When your child can’t communicate.

I just got word that we’ll be losing another speech therapist.  I’ve been really struggling with Parker’s lack of ability to communicate and finding this out just added to my internal angst.

What do you do when your child can’t communicate? It’s time for me to get fierce in my focus on teaching Parker to communicate.

Besides the Pulmonary Hypertension, communication has been the hardest issue of Parker’s to deal with.  When Parker was very little he would chatter away using a very age appropriate babble.  Then we went to signing and Parker began his love affair with Rachel.

Parker signing More

Parker signing ‘more.’

It was hard work, but when he was desperate he would come up  and let me know  he was hungry, wanted to watch a dvd, wanted to go outside, wanted to swing, wanted to read books.

We switched over to using an iPad as a communication device. The idea was Parker would be able to communicate with more than just family members.  As soon as we made the switch Parker gave up using his signs.  Using an iPad as a communication device hasn’t been the answer to Parker being able to proclaim the desires of his heart.  It’s been FANTASTIC for other learning experiences, but not for speech.

Parker using his iPad as an ACC

Parker working with his iPad.

I’m not sure why this is.  It could have been me not providing Parker with the over 100 opportunities a day for him to communicate via the iPad. (Although I provided a lot)  Leaving it out for Parker to just pick up at anytime scared the beejeebers out of me.  One well aimed throw and it would have been goodbye iPad.

Parker wasn’t able to scroll through the folders to get to the words he needed.  It took close to a year for him to use the iPad to communicate a simple ‘yes’ or ‘no.’  I dislike Tap to Talk, and Proloqo2Go was over and above the budget, and I’m not a huge fan of the stick characters they use.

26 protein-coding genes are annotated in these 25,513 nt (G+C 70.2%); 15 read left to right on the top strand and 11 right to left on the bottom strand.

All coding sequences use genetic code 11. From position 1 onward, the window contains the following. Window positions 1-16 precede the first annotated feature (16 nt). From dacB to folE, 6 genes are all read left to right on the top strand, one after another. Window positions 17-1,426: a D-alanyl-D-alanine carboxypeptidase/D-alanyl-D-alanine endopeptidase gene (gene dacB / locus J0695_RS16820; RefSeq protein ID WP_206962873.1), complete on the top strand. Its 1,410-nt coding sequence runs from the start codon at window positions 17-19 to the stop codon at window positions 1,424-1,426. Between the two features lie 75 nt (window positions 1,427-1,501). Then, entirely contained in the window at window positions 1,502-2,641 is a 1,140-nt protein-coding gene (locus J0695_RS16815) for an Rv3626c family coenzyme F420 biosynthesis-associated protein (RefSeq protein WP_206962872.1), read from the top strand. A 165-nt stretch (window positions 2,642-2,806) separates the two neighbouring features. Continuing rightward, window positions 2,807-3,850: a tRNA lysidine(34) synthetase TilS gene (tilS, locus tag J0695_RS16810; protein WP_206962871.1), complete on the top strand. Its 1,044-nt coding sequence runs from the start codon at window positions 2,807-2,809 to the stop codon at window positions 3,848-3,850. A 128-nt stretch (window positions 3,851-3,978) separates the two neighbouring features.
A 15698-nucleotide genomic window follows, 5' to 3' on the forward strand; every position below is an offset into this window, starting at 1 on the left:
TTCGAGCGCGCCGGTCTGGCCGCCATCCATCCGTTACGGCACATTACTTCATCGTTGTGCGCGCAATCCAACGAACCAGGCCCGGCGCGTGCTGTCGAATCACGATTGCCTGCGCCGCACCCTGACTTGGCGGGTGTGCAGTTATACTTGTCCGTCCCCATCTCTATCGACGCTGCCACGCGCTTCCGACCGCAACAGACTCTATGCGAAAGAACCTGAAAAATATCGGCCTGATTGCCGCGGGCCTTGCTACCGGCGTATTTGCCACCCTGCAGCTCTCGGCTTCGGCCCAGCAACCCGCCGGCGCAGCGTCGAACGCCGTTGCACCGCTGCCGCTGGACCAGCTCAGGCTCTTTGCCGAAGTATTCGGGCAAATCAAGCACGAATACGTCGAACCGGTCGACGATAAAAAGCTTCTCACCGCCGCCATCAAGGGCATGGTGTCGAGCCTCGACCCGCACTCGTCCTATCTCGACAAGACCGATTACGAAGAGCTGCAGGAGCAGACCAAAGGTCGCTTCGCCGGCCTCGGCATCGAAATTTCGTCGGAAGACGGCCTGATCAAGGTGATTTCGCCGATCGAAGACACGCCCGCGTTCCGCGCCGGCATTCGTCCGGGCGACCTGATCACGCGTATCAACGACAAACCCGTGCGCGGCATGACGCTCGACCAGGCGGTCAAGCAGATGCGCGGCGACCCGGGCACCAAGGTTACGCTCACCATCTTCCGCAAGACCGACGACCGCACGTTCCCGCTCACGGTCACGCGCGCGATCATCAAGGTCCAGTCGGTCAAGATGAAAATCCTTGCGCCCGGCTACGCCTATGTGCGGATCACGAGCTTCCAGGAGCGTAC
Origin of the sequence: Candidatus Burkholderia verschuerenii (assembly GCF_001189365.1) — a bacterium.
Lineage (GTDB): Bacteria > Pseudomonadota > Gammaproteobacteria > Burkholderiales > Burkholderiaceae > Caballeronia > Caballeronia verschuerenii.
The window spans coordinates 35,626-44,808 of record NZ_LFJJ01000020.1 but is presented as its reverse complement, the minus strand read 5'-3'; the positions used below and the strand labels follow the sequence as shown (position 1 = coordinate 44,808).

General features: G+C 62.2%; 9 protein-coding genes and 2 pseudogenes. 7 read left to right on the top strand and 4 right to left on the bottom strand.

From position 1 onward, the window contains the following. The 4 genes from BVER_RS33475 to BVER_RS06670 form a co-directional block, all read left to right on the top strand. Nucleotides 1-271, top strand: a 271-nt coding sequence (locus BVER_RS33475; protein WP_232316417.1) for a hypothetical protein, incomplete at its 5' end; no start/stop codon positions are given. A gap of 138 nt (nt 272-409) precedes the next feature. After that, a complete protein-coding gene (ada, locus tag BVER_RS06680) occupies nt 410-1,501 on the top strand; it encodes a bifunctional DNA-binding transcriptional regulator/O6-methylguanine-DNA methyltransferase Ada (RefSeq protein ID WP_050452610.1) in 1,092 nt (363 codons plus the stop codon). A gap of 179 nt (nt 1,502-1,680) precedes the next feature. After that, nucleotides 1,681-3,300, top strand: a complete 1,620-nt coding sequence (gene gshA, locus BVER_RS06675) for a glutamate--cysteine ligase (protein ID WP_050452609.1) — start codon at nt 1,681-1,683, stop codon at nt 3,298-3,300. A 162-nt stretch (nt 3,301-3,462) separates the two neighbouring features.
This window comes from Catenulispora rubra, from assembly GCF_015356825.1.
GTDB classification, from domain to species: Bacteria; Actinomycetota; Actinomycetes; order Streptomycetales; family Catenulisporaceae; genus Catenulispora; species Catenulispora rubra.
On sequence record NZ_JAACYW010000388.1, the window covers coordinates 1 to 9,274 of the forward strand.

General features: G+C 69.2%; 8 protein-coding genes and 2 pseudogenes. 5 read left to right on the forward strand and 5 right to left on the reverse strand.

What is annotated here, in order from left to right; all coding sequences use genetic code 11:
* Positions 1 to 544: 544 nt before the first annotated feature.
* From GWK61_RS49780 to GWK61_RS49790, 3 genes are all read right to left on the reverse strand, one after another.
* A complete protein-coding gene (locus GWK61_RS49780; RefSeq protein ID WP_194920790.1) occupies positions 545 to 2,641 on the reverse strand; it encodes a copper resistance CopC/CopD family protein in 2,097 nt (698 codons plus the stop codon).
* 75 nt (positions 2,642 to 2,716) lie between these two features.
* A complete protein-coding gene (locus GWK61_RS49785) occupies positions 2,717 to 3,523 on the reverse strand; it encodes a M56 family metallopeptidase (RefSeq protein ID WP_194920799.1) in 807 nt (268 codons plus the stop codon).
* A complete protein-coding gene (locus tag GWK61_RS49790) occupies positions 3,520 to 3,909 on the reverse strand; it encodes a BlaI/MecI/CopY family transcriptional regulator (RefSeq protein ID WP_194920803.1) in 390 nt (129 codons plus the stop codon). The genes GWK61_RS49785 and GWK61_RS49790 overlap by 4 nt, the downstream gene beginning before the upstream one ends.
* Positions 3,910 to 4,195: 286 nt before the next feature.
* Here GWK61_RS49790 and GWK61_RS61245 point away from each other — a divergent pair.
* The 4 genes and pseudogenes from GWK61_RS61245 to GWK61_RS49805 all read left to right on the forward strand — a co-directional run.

I made the decision to go back to signing.

Parker has perhaps a 50 sign vocabulary.  When he chooses to use it them is.  He loves to bounce on our big exercise ball.  He can sign both bounce and ball.  Instead he’ll just sit there knowing that I know he wants to bounce and refusing to sign.

It takes a lot to motivate this kid.  It’s wearing me down.  I need to find my mojo.   My super fierce one to be precise.

I know Parker has the ability.  I can’t figure out his lack of desire to communicate.  I wonder if part of it comes with being on a feeding schedule and never really feeling hungry.  Could it be due to always having someone doing something with him and he’s content with that?

Parker needs more intensive speech therapy if he is going to be able to communicate.  Speech therapy that includes not just signing but working on forming sounds as well.  I refuse to give up on the idea that this kid of mine will  be able to let me know his needs, his wants…..his loves.

Over the summer his speech therapy time will be even less.  So it really is time for me to get fierce on teaching Parker to communicate.

Private insurance isn’t going to touch anything to help with Parker’s communication.  We were told we could chose outside therapy for Parker’s waiver  to cover.  We chose feeding therapy.  (Parker’s waiver also reimburses our school district for the Home and Hospital speech therapist.)

I hoping there will be some who read this who can share their best online resources for teaching a child how to communicate.  What worked for you to motivate your child?  Was there a certain type of therapy that worked better than another?

If you could, would you remember us in your prayers?  I truly believe in inspiration from Above.  I believe there are answers out there, I’m just going to need some help finding them.


  1. Stan Mar 6, 13
    • Tammy and Parker Mar 6, 13
  2. suzanne Mar 6, 13
    • Tammy and Parker Mar 6, 13
  3. Frank dude Mar 6, 13
    • Tammy and Parker Mar 6, 13
  4. Rose Rolan Mar 7, 13
  5. Lauren Mar 7, 13
    • Sarah Feb 4, 14
  6. mamajoyx9 Mar 10, 13
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